Las Milpas is a charming complex that consists of a main house with kitchen, living room, bathroom, four bedrooms, and four separate one-room cabins.  My room is upstairs in the main house and has the most breathtaking view of San Pedro, one of the dormant volcanoes overlooking Lake Atitlan (to do list: hike San Pedro). 

I was pleased to find that our shower not only gets hot water, but has even better water pressure than my shower in Seattle (to do list: call Seattle landlord and complain).

Las Milpas is only about a five minute walk down the main road from the Hospitalito, which brings me to the part of this blog that all of you health care people actually want to read: My first impressions of providing healthcare in the developing world — and the blatant cultural differences between Guatemala and the U.S.

The Hospitalito is a private nonprofit care center located on Lake Atitlan (I won’t go into the whole history, see for that). Basically, it consists of a four-bed ER, two two-bed labor and delivery rooms, four three-bed inpatient rooms, and an outpatient clinic. While there are two ORs, they are not currently being used because there are no surgeons in house. This also means that anyone requiring surgery is transferred via ambulance (the bomberos) to the nearest city hospital, which is about two horus away.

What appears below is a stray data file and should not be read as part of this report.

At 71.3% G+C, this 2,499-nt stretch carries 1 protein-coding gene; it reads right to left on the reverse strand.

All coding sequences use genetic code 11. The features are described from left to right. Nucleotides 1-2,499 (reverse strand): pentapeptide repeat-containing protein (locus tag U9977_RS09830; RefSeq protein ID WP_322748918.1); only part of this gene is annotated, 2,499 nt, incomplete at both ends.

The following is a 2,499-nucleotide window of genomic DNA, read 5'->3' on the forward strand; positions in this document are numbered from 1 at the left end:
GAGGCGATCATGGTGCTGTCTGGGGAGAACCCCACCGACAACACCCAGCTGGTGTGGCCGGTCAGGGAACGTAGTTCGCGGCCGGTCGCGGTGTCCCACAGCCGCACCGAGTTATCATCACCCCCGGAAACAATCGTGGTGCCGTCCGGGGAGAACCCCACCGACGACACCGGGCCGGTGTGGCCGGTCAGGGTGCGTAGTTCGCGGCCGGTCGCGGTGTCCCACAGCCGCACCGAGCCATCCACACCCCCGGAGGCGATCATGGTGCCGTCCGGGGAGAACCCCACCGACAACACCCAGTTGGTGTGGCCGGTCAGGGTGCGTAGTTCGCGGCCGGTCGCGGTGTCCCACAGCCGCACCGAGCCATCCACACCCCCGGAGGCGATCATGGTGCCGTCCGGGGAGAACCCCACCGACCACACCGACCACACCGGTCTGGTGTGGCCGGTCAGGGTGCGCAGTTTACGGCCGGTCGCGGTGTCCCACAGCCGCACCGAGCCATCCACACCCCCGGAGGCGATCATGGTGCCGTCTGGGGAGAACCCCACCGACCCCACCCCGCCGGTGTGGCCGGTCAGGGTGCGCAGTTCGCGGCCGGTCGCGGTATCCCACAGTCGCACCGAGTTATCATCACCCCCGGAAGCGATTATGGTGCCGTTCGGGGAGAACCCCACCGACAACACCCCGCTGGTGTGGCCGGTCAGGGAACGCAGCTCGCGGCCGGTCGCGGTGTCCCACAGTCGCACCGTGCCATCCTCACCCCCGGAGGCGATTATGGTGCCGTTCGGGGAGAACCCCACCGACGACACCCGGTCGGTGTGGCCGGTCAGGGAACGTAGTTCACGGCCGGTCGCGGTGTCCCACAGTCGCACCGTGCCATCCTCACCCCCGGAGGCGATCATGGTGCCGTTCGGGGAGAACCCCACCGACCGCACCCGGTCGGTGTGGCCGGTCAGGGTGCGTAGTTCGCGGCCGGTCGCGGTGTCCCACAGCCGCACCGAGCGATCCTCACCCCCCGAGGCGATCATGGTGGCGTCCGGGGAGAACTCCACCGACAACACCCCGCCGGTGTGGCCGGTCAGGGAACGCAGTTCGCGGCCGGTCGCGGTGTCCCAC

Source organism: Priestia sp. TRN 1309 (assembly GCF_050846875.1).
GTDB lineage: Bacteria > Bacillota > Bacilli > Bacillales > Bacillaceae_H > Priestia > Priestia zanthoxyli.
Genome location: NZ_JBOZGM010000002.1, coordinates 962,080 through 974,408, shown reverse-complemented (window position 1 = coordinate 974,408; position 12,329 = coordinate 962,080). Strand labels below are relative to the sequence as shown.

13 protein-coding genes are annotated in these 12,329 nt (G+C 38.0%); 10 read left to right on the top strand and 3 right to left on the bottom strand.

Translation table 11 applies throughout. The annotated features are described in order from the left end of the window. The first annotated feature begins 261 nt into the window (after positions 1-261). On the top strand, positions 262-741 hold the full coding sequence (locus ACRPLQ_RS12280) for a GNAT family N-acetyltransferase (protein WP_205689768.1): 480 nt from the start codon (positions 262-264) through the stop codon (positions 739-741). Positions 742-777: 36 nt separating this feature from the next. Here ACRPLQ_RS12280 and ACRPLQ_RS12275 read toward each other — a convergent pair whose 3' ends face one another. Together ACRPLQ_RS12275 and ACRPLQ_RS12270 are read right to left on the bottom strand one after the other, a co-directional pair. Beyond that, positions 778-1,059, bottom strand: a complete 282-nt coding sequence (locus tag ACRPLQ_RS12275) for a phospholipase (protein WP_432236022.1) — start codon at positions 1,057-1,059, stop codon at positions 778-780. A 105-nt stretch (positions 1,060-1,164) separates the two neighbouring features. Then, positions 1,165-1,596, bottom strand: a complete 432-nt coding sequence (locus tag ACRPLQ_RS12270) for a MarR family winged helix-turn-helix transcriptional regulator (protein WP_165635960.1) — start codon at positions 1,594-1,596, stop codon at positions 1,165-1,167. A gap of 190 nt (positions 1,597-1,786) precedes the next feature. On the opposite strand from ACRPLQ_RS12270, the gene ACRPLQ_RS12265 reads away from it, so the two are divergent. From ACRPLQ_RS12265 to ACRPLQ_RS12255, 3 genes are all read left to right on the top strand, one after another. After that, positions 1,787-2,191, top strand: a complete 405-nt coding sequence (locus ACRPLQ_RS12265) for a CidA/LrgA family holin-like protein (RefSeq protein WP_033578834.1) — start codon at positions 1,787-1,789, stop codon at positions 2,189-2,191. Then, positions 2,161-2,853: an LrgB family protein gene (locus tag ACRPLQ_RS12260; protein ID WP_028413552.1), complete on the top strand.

We also transfer anyone requiring more complicated treatment than we are equipped to administer. Just this morning, we transferred an 87-year old man with cardiac failure. He felt chest pain when working out in the fields that morning at 6 a.m. I don´t think that requires further comentary — mull that one over on your own time. 

As far as I know, there is no concept of health insurance in Guatemala, and as the Hospitalito is not a free clinic, its patients pay out-of-pocket for all the care they receive here.